Zach studies two of the major transitions in the history of life as part of the Knoll Group: the origins of replicating molecules and the origins of the eukaryotic cell. For his PhD project, he discovered two new sources of microfossils in the 1.4 billion year old Belt Supergroup of Montana. The assemblages include unique specimens of Tappania plana, one of the earliest examples of complex eukaryotes and the first such fossils reported from Laurentia. The quality of preservation, diversity of the assemblages and the accessibility of the units opens new avenues into exploring the morphology and ecology of some of Earth’s oldest eukaryotes. Zach continues to use these and other fossils for his postdoctoral project, looking for taxon-specific carbon isotope values and ultrastructural clues as to the affinity or metabolism of these organisms.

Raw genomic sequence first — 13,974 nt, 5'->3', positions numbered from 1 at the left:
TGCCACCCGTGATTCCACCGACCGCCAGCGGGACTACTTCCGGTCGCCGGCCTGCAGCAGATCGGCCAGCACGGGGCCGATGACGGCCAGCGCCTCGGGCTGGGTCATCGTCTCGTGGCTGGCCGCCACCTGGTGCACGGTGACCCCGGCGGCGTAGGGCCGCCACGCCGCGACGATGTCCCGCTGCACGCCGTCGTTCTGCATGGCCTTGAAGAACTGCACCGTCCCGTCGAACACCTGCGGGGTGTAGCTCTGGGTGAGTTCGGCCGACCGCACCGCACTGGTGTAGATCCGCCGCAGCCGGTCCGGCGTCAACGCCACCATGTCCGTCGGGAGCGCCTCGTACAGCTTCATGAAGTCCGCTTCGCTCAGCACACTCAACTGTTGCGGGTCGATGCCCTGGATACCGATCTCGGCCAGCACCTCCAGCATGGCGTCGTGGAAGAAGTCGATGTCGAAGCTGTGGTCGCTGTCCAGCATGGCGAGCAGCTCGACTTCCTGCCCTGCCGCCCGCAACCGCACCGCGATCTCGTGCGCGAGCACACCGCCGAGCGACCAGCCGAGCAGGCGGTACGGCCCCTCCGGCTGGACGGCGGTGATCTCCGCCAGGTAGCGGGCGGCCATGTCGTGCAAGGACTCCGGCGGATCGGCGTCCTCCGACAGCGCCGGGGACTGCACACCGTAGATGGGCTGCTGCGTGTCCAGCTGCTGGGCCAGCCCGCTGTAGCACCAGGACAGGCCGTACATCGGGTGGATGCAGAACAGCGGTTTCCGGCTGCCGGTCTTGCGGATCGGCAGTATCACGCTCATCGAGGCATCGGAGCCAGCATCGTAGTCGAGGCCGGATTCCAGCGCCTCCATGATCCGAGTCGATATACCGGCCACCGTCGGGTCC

Zach also studies geologic settings that could have promoted the synthesis of complex organic compounds on the early Earth, with a focus on conditions capable of driving prebiotic oligomer synthesis reactions. Using radioactive heavy mineral placer beaches as a conceptual model, his work has turned to the production of reactive phosphorus, mirror symmetry-breaking radiation and non-enzymatic oligomer synthesis arising from neutron moderation-governed temperature fluctuations